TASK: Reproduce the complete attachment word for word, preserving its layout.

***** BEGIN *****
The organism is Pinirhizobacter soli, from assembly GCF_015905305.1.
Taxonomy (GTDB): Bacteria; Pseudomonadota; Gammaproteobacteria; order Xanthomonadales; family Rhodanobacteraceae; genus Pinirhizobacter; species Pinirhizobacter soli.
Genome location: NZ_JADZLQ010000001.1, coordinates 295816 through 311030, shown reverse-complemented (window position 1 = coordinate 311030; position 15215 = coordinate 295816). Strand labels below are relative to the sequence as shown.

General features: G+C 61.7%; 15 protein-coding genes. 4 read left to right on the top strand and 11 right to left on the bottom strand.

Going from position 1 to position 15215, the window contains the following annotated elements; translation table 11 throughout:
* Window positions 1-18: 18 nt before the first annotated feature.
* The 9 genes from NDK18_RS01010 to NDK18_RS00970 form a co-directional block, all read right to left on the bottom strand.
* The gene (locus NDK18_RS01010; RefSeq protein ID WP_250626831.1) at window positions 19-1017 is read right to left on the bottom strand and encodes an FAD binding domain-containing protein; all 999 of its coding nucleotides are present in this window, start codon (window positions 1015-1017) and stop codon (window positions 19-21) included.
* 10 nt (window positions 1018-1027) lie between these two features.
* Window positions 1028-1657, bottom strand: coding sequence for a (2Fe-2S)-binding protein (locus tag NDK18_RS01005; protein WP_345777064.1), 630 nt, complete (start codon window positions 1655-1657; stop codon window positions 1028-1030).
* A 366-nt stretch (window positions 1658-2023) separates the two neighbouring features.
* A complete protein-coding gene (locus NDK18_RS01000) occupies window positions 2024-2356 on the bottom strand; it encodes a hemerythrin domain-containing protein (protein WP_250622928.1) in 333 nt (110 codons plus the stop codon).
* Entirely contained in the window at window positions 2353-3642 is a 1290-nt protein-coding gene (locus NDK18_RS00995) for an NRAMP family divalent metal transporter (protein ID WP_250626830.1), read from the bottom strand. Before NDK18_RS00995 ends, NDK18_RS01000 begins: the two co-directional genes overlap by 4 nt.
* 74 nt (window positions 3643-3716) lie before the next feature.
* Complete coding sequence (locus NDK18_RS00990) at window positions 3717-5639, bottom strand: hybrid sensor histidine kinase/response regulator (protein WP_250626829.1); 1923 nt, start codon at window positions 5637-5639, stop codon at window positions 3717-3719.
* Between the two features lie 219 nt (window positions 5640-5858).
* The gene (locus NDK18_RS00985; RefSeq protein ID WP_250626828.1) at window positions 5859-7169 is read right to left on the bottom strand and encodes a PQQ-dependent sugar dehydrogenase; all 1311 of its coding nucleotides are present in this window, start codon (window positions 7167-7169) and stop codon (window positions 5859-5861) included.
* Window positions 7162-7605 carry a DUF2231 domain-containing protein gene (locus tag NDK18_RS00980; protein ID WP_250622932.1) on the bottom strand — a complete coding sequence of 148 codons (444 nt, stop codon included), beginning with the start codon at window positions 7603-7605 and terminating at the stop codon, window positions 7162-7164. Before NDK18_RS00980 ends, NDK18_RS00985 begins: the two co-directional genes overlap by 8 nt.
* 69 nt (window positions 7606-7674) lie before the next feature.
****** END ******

The organism is Pinirhizobacter soli, from assembly GCF_015905305.1.
Taxonomy (GTDB): Bacteria; Pseudomonadota; Gammaproteobacteria; order Xanthomonadales; family Rhodanobacteraceae; genus Pinirhizobacter; species Pinirhizobacter soli.
Genome location: NZ_JADZLQ010000001.1, coordinates 295816 through 311030, shown reverse-complemented (window position 1 = coordinate 311030; position 15215 = coordinate 295816). Strand labels below are relative to the sequence as shown.

General features: G+C 61.7%; 15 protein-coding genes. 4 read left to right on the top strand and 11 right to left on the bottom strand.

Going from position 1 to position 15215, the window contains the following annotated elements; translation table 11 throughout:
* Window positions 1-18: 18 nt before the first annotated feature.
* The 9 genes from NDK18_RS01010 to NDK18_RS00970 form a co-directional block, all read right to left on the bottom strand.
* The gene (locus NDK18_RS01010; RefSeq protein ID WP_250626831.1) at window positions 19-1017 is read right to left on the bottom strand and encodes an FAD binding domain-containing protein; all 999 of its coding nucleotides are present in this window, start codon (window positions 1015-1017) and stop codon (window positions 19-21) included.
* 10 nt (window positions 1018-1027) lie between these two features.
* Window positions 1028-1657, bottom strand: coding sequence for a (2Fe-2S)-binding protein (locus tag NDK18_RS01005; protein WP_345777064.1), 630 nt, complete (start codon window positions 1655-1657; stop codon window positions 1028-1030).
* A 366-nt stretch (window positions 1658-2023) separates the two neighbouring features.
* A complete protein-coding gene (locus NDK18_RS01000) occupies window positions 2024-2356 on the bottom strand; it encodes a hemerythrin domain-containing protein (protein WP_250622928.1) in 333 nt (110 codons plus the stop codon).
* Entirely contained in the window at window positions 2353-3642 is a 1290-nt protein-coding gene (locus NDK18_RS00995) for an NRAMP family divalent metal transporter (protein ID WP_250626830.1), read from the bottom strand. Before NDK18_RS00995 ends, NDK18_RS01000 begins: the two co-directional genes overlap by 4 nt.
* 74 nt (window positions 3643-3716) lie before the next feature.
* Complete coding sequence (locus NDK18_RS00990) at window positions 3717-5639, bottom strand: hybrid sensor histidine kinase/response regulator (protein WP_250626829.1); 1923 nt, start codon at window positions 5637-5639, stop codon at window positions 3717-3719.
* Between the two features lie 219 nt (window positions 5640-5858).
* The gene (locus NDK18_RS00985; RefSeq protein ID WP_250626828.1) at window positions 5859-7169 is read right to left on the bottom strand and encodes a PQQ-dependent sugar dehydrogenase; all 1311 of its coding nucleotides are present in this window, start codon (window positions 7167-7169) and stop codon (window positions 5859-5861) included.
* Window positions 7162-7605 carry a DUF2231 domain-containing protein gene (locus tag NDK18_RS00980; protein ID WP_250622932.1) on the bottom strand — a complete coding sequence of 148 codons (444 nt, stop codon included), beginning with the start codon at window positions 7603-7605 and terminating at the stop codon, window positions 7162-7164. Before NDK18_RS00980 ends, NDK18_RS00985 begins: the two co-directional genes overlap by 8 nt.
* 69 nt (window positions 7606-7674) lie before the next feature.